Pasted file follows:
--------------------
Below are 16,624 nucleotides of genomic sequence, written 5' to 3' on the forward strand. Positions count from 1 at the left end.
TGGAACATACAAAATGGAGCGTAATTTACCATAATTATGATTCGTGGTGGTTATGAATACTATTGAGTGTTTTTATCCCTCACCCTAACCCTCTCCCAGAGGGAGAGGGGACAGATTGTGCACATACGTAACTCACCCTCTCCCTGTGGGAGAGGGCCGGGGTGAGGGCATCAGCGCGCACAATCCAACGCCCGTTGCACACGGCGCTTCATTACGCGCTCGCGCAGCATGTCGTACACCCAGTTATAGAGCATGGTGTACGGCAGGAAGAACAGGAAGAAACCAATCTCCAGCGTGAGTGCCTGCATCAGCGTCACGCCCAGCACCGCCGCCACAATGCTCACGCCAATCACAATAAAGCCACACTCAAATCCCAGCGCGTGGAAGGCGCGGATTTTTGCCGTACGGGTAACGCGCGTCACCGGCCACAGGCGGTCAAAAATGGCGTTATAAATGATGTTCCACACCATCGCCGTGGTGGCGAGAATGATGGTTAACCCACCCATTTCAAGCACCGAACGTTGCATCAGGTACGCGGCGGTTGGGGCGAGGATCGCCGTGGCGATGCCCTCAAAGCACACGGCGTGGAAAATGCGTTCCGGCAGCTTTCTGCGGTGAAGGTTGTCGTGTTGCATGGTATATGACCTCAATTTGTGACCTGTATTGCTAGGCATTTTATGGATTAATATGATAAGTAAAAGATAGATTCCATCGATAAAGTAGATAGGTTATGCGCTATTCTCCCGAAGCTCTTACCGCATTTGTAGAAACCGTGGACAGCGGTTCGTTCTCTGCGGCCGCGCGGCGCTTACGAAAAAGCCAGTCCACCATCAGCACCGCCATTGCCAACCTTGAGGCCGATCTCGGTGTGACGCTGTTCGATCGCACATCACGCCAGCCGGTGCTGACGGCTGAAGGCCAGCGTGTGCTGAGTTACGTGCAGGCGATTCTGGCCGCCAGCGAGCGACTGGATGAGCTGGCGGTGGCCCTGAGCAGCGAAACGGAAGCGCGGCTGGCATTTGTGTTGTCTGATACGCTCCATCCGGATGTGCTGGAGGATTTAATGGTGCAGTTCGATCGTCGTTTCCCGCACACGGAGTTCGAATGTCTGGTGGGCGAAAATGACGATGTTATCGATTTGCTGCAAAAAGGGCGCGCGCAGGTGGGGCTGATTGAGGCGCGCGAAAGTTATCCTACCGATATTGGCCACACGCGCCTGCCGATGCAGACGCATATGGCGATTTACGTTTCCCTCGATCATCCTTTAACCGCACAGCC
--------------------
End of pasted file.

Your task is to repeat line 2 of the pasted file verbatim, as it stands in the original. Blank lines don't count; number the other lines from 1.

TGGAACATACAAAATGGAGCGTAATTTACCATAATTATGATTCGTGGTGGTTATGAATACTATTGAGTGTTTTTATCCCTCACCCTAACCCTCTCCCAGAGGGAGAGGGGACAGATTGTGCACATACGTAACTCACCCTCTCCCTGTGGGAGAGGGCCGGGGTGAGGGCATCAGCGCGCACAATCCAACGCCCGTTGCACACGGCGCTTCATTACGCGCTCGCGCAGCATGTCGTACACCCAGTTATAGAGCATGGTGTACGGCAGGAAGAACAGGAAGAAACCAATCTCCAGCGTGAGTGCCTGCATCAGCGTCACGCCCAGCACCGCCGCCACAATGCTCACGCCAATCACAATAAAGCCACACTCAAATCCCAGCGCGTGGAAGGCGCGGATTTTTGCCGTACGGGTAACGCGCGTCACCGGCCACAGGCGGTCAAAAATGGCGTTATAAATGATGTTCCACACCATCGCCGTGGTGGCGAGAATGATGGTTAACCCACCCATTTCAAGCACCGAACGTTGCATCAGGTACGCGGCGGTTGGGGCGAGGATCGCCGTGGCGATGCCCTCAAAGCACACGGCGTGGAAAATGCGTTCCGGCAGCTTTCTGCGGTGAAGGTTGTCGTGTTGCATGGTATATGACCTCAATTTGTGACCTGTATTGCTAGGCATTTTATGGATTAATATGATAAGTAAAAGATAGATTCCATCGATAAAGTAGATAGGTTATGCGCTATTCTCCCGAAGCTCTTACCGCATTTGTAGAAACCGTGGACAGCGGTTCGTTCTCTGCGGCCGCGCGGCGCTTACGAAAAAGCCAGTCCACCATCAGCACCGCCATTGCCAACCTTGAGGCCGATCTCGGTGTGACGCTGTTCGATCGCACATCACGCCAGCCGGTGCTGACGGCTGAAGGCCAGCGTGTGCTGAGTTACGTGCAGGCGATTCTGGCCGCCAGCGAGCGACTGGATGAGCTGGCGGTGGCCCTGAGCAGCGAAACGGAAGCGCGGCTGGCATTTGTGTTGTCTGATACGCTCCATCCGGATGTGCTGGAGGATTTAATGGTGCAGTTCGATCGTCGTTTCCCGCACACGGAGTTCGAATGTCTGGTGGGCGAAAATGACGATGTTATCGATTTGCTGCAAAAAGGGCGCGCGCAGGTGGGGCTGATTGAGGCGCGCGAAAGTTATCCTACCGATATTGGCCACACGCGCCTGCCGATGCAGACGCATATGGCGATTTACGTTTCCCTCGATCATCCTTTAACCGCACAGCC